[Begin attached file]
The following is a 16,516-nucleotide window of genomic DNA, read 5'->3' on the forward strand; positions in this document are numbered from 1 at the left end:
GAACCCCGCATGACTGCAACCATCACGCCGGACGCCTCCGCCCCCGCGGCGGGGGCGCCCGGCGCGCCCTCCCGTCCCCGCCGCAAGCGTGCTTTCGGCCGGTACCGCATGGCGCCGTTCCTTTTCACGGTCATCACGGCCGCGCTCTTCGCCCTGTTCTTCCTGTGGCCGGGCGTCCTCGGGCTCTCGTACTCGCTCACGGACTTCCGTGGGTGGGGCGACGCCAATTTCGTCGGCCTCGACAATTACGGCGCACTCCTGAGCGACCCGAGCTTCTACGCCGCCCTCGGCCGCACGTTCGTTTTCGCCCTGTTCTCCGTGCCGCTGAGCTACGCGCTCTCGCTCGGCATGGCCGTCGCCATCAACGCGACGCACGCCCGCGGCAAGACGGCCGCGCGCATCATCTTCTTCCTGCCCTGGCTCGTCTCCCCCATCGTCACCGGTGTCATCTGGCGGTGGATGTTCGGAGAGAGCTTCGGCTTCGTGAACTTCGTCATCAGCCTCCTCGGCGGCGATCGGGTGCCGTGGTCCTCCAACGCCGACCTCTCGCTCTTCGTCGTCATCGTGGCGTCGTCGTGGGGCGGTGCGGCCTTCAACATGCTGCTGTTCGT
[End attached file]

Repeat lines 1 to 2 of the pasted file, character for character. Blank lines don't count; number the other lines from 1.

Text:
The following is a 16,516-nucleotide window of genomic DNA, read 5'->3' on the forward strand; positions in this document are numbered from 1 at the left end:
GAACCCCGCATGACTGCAACCATCACGCCGGACGCCTCCGCCCCCGCGGCGGGGGCGCCCGGCGCGCCCTCCCGTCCCCGCCGCAAGCGTGCTTTCGGCCGGTACCGCATGGCGCCGTTCCTTTTCACGGTCATCACGGCCGCGCTCTTCGCCCTGTTCTTCCTGTGGCCGGGCGTCCTCGGGCTCTCGTACTCGCTCACGGACTTCCGTGGGTGGGGCGACGCCAATTTCGTCGGCCTCGACAATTACGGCGCACTCCTGAGCGACCCGAGCTTCTACGCCGCCCTCGGCCGCACGTTCGTTTTCGCCCTGTTCTCCGTGCCGCTGAGCTACGCGCTCTCGCTCGGCATGGCCGTCGCCATCAACGCGACGCACGCCCGCGGCAAGACGGCCGCGCGCATCATCTTCTTCCTGCCCTGGCTCGTCTCCCCCATCGTCACCGGTGTCATCTGGCGGTGGATGTTCGGAGAGAGCTTCGGCTTCGTGAACTTCGTCATCAGCCTCCTCGGCGGCGATCGGGTGCCGTGGTCCTCCAACGCCGACCTCTCGCTCTTCGTCGTCATCGTGGCGTCGTCGTGGGGCGGTGCGGCCTTCAACATGCTGCTGTTCGT